Estate administration is a legal proceeding of validating a decedent’s will and during which the property in the probate estate of a decedent is transferred based on the stipulations of the decedent’s last will and testament and North Dakota law. The estate administration process was designed to protect the rights of beneficiaries and heirs and to ensure the orderly collection, preservation, and transfer of property. In North Dakota the District Court has jurisdiction over probate matters and the personal representative is responsible for carrying out the day-to-day estate administration activities. The probate proceeding must be initiated in the District Court in the county in which the decedent was a resident at the time of their death.
Role of the Personal Representative
A personal representative is a fiduciary. As a result they are required to act in good faith, loyalty, and honest. They must act with the best interests of the estate and not in their own interest. If the personal representative was nominated in the will, they are also referred to as the “executor”. In the absence of a will, they are called an administrator.
Before they have the legal authority to act on behave of the estate, they must first be appointed by the court and may have to post a bond. N.D.C.C. § 30.1-17-01. Once appointed, the personal representative is responsible for the day-to-day tasks of estate administration, including completing the following steps:
- Taking control of probate assets. The personal representative has the right to take control of the assets in the estate. This means that they must inventory the estate, manage it, and secure it. The inventory must include a list of the property under the control of the personal representative and its value. If necessary, the personal representative has the right to hire appraisers to ascertain the value of the property as of the date of the decedent’s death. If an interested party would like a copy of the inventory, they must request it in writing. The personal presentative may file the original with the court. N.D.C.C. § 30.1-18-06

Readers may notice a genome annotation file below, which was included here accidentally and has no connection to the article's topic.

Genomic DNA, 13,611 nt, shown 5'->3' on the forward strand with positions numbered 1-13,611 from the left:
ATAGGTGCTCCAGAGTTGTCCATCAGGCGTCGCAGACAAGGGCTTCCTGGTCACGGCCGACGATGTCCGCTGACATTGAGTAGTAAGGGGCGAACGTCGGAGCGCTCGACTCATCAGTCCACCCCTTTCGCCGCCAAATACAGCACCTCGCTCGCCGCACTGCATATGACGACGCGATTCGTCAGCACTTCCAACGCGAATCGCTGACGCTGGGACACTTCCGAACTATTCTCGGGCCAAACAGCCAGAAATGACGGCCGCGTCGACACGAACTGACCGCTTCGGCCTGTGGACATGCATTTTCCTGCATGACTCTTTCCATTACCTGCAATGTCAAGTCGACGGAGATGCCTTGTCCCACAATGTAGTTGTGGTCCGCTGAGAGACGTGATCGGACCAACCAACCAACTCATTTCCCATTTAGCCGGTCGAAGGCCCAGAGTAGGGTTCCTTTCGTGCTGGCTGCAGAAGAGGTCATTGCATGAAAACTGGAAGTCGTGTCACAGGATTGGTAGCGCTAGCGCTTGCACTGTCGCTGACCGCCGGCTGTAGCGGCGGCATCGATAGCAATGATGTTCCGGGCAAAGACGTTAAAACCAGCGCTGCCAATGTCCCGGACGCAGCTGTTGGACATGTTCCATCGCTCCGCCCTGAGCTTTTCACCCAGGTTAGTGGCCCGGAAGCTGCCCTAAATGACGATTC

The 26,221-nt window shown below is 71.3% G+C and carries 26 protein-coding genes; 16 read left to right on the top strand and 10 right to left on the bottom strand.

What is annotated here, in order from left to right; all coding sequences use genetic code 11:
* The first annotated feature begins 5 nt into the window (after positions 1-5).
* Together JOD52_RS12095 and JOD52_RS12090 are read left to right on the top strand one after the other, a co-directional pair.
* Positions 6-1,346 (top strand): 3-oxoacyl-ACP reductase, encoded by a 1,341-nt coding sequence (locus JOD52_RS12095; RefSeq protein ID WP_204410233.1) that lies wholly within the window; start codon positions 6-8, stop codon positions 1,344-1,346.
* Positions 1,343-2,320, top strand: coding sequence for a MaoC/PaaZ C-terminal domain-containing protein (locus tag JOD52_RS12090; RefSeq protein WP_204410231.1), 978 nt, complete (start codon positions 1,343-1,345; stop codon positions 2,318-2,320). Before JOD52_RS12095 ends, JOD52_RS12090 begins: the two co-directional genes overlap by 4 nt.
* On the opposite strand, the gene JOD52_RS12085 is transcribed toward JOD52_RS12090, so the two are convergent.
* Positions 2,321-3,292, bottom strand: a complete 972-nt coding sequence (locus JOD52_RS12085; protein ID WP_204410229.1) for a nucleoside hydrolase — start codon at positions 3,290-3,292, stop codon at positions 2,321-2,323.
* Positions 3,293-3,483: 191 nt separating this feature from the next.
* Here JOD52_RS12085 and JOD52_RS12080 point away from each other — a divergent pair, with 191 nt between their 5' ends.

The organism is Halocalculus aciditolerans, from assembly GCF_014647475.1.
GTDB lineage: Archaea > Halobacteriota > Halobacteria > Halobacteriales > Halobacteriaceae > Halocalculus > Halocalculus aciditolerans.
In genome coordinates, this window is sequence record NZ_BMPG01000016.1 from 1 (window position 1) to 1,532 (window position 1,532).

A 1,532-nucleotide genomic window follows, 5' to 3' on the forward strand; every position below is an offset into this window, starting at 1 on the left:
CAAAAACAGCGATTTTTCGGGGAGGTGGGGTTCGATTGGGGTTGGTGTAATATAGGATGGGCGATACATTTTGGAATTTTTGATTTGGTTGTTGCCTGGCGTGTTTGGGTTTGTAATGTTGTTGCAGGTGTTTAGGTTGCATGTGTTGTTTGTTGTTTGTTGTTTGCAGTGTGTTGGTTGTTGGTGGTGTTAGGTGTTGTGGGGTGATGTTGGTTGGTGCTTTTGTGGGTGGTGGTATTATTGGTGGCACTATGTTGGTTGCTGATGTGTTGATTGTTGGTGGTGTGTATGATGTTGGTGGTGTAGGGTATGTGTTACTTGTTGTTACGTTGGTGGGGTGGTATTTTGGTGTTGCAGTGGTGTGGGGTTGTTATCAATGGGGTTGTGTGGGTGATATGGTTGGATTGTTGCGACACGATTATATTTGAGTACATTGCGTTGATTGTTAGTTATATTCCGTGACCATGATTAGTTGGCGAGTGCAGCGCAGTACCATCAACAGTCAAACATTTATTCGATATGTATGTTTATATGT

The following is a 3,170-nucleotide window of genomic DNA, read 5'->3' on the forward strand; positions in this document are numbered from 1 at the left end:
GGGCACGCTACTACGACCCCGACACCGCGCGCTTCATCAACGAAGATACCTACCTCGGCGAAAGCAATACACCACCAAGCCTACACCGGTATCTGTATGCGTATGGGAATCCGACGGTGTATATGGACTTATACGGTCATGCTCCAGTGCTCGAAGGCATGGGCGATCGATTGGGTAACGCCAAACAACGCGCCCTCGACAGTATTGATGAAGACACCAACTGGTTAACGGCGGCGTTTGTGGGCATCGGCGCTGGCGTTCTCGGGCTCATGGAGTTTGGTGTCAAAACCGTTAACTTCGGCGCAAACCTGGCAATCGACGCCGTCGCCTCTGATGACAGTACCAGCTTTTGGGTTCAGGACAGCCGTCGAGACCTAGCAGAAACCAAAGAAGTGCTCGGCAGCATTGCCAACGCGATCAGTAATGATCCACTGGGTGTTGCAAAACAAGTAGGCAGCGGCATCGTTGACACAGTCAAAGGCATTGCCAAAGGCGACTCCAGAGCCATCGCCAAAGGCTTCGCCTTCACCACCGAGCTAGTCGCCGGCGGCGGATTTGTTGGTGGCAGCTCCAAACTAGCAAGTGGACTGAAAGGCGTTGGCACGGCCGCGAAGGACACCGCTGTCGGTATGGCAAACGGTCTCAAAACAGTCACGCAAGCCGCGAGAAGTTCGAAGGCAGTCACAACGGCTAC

- Notifying creditors. Because one of the primary goals of estate administration is to ensure that the decedent’s debts are paid, the personal representative must notify both known and unknown creditors that the estate has been opened. Notification to known creditors is made by mail, while notification to unknown creditors is made by publication. The notice must announce the personal representative’s appointment and provide the deadline for filing claims. Claims must be filed within 3 months after the date of the first publication or mailing of the notice. Claims that are not timely filed will be forever barred. N.D.C.C. § 30.1-19-01.Note that the personal representative is only required to pay claims that are valid and that are timely filed, and only to the extent that there are assets in the estate to do so. They are not required to pay estate debt out of their personal assets. If there are not sufficient assets in the estate to pay all of the debt, then the personal representative must pay debt based on a statutory order of priority as follows:
- Costs and expenses of administration
- Reasonable funeral expenses
- Debts and taxes with preference under federal law.
- Reasonable and necessary medical and hospital expenses of the last illness of the decedent
- Unpaid child support
- Debts and taxes with preferences under other laws of North Dakota.
- All other claims
- Distributing estate assets. Asset distribution can only occur after debts and expenses have been paid and claims settled. The court must give the personal representative permission before they can distribute assets. The personal representative must submit the final accounting and a petition for distribution. A hearing will be set and objections, if any, will be heard. The personal representative will distribute assets once the court issues an order allowing them to do so. Assets will be distributed based on the terms of the will. If there is no will, North Dakota’s law of intestate succession dictates asset distribution.
Closing the Estate
Once assets have been distributed, the personal representative can request for the estate to be officially closed and to be discharged. To do this, the personal representative must file a Personal Representative’s Verified Statement to Close Estate. If no proceedings involving the personal representative are pending in the court one year after the closing statement is filed, the appointment of the personal representative terminates.